My name is Jason Taurins, and I am a recent graduate of Western Michigan University in Kalamazoo, MI, where I earned a Bachelor of Music in Education in 2015. My trumpet teachers were Dr. Stephen Jones and Scott Thornburg. I am also a freelance composer with an interest in writing for young band students, chamber music, and chamber brass music. I am currently based in southern Arizona, where I teach middle school concert band and jazz band, and assist with the high school marching band. I am also a full-time graduate student at the University of Florida, pursuing my Master of Music in Music Education degree.
In my time at WMU, I studied composition with Dr. Lisa Coons and Dr. Richard Adams. I participated in masterclasses and took lessons from composers such as John Mackey and Dr. Scott Boerma. I worked with several other composers during my time at WMU, including Brian Balmages, Robert Sheldon, Quincy Hilliard, Phillip Sparke, Larry Clark, Jack Stamp, Sean O’Loughlin, and Steven Bryant. My music has been performed throughout the United States.
My music is characterized by a preference for clarity of texture and a unique melodic style. My music is acoustic, eclectic, diverse, post-modern, and I try to avoid being pretentious. I am often inspired by great works of literature and poetry, and I try to convey the melodic and rhythmic qualities of words and their individual letters in my music (sometimes using the crypto-serial technique of Neal Endicott). I try to avoid boundaries and rules. I have a love for odd and dissonant sounds, such as the interval of a tritone and quartal harmony. As such, my music often modulates to radically unrelated keys. I am comfortable writing in a variety of techniques, including atonal music, and I absolutely love modes (usually Lydian and Dorian). I try to push myself as a composer with each piece I write, and as such, my current catalog is quite diverse. I usually write for myself, and hope the audience and performers enjoy it too. I’ve been fortunately successful in this regard so far!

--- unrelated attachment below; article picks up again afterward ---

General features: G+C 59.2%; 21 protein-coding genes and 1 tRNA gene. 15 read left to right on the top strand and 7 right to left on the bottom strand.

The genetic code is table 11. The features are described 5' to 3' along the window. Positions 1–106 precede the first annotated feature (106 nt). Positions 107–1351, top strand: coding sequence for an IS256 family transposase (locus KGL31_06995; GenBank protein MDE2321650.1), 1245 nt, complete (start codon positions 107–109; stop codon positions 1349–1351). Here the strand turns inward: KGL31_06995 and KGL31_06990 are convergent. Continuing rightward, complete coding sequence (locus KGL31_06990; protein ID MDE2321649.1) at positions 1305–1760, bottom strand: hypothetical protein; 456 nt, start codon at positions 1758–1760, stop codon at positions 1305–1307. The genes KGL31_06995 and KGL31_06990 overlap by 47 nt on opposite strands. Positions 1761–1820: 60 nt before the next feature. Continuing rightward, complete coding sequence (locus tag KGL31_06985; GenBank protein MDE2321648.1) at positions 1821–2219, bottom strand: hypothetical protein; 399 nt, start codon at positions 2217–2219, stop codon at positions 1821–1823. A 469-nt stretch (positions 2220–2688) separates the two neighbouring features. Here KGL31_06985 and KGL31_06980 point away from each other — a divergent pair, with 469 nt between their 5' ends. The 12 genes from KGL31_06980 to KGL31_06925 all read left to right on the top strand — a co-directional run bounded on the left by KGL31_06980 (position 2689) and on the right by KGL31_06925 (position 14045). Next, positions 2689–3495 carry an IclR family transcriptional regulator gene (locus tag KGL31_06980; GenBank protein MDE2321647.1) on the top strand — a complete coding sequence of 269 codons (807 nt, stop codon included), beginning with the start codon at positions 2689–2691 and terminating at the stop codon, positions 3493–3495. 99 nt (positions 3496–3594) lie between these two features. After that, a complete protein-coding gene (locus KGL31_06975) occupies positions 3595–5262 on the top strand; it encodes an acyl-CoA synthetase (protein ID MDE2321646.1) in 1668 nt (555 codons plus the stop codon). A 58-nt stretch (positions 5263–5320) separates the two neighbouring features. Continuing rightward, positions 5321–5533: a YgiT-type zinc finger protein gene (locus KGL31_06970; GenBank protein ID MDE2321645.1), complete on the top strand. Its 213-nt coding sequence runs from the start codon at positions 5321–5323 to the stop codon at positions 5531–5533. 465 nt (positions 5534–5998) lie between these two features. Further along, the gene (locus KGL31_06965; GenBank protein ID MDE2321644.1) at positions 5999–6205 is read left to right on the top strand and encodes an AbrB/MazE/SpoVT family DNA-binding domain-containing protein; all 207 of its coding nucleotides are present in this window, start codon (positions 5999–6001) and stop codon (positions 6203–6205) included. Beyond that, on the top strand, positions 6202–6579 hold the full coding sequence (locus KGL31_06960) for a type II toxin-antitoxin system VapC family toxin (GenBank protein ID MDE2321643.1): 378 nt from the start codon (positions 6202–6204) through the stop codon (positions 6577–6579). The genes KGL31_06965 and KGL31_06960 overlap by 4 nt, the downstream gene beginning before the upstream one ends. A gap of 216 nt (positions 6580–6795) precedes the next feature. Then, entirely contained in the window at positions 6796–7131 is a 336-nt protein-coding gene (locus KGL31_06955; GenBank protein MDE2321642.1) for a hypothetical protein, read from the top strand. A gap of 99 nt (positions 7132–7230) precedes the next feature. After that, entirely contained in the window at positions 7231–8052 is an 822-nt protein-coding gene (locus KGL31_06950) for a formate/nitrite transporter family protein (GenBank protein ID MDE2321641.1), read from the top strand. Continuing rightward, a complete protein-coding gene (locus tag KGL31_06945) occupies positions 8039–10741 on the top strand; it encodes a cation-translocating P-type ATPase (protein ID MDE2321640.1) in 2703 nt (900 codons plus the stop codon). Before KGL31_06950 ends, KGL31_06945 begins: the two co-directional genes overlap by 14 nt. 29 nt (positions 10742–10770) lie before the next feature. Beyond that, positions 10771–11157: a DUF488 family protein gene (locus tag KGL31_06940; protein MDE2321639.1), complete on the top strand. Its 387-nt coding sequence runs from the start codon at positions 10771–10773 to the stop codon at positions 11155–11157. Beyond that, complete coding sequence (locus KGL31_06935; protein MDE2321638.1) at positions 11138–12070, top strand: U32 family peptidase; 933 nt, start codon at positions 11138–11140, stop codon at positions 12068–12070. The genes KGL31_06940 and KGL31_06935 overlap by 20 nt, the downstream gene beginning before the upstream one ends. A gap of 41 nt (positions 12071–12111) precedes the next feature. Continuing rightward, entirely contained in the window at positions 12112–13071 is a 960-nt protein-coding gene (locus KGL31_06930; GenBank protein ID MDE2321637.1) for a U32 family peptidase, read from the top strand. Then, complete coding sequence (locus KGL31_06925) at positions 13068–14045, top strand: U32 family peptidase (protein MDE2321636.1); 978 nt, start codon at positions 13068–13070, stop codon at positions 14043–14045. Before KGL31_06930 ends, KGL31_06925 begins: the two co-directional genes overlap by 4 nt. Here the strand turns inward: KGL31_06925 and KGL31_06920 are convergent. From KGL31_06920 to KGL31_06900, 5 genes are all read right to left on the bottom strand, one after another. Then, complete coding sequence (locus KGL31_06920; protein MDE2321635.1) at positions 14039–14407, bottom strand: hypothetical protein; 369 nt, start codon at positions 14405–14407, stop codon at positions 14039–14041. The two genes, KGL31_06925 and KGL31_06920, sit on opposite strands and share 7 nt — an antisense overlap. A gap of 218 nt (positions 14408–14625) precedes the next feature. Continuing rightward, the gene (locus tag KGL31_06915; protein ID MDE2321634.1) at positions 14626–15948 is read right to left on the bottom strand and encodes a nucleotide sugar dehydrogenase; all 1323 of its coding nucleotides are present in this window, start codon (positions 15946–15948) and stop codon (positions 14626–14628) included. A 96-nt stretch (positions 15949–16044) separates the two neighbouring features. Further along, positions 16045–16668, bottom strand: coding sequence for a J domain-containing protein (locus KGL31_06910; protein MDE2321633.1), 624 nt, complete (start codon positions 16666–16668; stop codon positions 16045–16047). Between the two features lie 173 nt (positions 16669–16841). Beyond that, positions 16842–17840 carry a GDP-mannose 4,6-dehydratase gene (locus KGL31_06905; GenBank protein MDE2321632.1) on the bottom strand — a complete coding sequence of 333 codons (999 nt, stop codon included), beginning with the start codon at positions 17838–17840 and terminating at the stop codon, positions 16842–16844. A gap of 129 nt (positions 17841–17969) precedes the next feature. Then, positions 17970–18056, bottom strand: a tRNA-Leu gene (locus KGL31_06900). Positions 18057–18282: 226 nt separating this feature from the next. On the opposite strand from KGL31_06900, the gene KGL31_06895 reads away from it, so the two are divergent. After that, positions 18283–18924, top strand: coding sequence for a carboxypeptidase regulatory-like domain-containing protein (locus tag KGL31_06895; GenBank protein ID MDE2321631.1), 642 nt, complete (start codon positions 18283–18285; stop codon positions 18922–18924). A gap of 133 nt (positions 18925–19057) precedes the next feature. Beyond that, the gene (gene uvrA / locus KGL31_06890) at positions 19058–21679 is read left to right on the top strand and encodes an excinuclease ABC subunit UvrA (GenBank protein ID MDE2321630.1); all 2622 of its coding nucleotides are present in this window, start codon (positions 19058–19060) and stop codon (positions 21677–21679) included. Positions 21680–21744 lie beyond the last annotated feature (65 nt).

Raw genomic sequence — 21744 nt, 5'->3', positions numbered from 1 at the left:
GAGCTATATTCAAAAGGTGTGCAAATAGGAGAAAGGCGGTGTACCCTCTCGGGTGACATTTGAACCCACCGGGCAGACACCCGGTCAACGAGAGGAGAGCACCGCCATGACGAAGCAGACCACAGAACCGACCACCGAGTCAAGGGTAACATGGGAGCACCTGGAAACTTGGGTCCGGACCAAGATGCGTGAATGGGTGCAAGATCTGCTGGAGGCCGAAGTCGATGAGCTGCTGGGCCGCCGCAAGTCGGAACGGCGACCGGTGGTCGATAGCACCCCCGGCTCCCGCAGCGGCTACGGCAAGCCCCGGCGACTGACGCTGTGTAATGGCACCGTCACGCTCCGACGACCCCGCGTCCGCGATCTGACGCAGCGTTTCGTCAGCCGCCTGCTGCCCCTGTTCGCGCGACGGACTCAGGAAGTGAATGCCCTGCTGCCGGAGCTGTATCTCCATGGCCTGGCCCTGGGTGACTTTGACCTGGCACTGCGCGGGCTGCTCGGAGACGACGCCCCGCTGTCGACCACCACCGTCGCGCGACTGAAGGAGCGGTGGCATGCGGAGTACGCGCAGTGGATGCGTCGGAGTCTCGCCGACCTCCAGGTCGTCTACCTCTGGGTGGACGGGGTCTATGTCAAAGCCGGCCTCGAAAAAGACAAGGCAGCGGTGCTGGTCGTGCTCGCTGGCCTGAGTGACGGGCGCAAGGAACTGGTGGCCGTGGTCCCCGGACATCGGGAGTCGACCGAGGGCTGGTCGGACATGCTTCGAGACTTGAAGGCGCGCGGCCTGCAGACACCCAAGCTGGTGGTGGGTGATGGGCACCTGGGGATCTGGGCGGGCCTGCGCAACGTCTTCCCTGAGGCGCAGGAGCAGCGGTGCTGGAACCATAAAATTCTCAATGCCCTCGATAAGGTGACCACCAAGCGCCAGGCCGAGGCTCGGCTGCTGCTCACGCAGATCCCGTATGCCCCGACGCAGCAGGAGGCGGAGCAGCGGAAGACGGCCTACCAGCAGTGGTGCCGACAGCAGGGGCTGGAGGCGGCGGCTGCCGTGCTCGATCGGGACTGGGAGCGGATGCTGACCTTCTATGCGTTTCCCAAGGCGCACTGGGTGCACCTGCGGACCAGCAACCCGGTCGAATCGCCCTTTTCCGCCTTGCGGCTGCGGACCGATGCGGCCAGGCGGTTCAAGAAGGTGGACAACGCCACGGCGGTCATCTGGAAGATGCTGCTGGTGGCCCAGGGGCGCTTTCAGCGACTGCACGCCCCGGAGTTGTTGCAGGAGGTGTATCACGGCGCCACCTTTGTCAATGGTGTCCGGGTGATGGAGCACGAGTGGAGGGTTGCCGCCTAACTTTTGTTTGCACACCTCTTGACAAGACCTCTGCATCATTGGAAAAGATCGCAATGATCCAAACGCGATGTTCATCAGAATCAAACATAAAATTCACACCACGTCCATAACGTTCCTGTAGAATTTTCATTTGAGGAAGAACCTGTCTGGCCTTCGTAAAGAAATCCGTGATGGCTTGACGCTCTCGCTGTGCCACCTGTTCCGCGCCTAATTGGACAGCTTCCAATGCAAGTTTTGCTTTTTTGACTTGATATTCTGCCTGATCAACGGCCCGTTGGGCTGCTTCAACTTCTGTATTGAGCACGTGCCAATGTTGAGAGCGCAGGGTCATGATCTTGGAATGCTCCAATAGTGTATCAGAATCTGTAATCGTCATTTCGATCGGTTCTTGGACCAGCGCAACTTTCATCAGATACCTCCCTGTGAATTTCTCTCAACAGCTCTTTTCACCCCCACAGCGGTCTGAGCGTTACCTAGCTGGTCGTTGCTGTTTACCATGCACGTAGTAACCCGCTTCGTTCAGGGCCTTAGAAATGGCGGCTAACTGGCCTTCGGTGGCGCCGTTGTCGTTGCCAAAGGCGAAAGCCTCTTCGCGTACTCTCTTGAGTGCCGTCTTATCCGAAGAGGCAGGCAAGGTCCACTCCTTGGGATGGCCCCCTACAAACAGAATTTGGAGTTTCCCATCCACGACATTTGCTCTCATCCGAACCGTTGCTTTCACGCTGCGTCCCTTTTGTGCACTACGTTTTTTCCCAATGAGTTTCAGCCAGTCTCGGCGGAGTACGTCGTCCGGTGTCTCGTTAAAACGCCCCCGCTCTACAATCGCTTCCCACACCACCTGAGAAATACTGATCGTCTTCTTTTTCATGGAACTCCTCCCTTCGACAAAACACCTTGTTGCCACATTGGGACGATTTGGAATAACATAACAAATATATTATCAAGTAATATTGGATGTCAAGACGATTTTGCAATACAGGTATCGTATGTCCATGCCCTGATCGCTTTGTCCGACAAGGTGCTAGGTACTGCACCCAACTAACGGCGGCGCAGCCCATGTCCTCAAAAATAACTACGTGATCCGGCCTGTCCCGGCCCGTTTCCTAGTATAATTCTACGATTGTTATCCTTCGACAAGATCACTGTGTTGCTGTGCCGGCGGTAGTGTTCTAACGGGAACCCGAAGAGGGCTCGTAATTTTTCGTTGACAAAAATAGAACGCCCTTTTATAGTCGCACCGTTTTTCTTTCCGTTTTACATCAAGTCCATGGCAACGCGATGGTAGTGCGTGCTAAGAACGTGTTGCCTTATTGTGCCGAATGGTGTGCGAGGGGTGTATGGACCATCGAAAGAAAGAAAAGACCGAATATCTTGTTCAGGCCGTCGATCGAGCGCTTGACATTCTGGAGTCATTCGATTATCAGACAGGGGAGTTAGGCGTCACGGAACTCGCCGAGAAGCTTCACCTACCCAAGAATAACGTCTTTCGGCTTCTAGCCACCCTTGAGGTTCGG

In my solo trumpet pieces, I try to push the performer a bit without necessarily writing only for virtuoso performers (in fact, I prefer writing for younger musicians, which is a completely different challenge! I also try to write pieces I could play, since I often perform them.). I also like to push the boundaries of the sounds which the trumpet can produce, sometimes by combining extended techniques such as flutter-tonguing over a trill.
What is Klangfarbenmelodien Music? I am affiliated with ASCAP both as a composer and a publisher (because I am self-published). I wanted to choose a more interesting publisher name than “Jason Taurins Music,” so I chose a fun word. “Klangfarbenmelodien” is a German word which means “tone color melody” or “timbre melody.” It refers to the compositional technique of splitting a melody between several instruments, and is the musical equivalent of pointillism. Anyway, I just chose a fun-sounding word for the sake of joining ASCAP.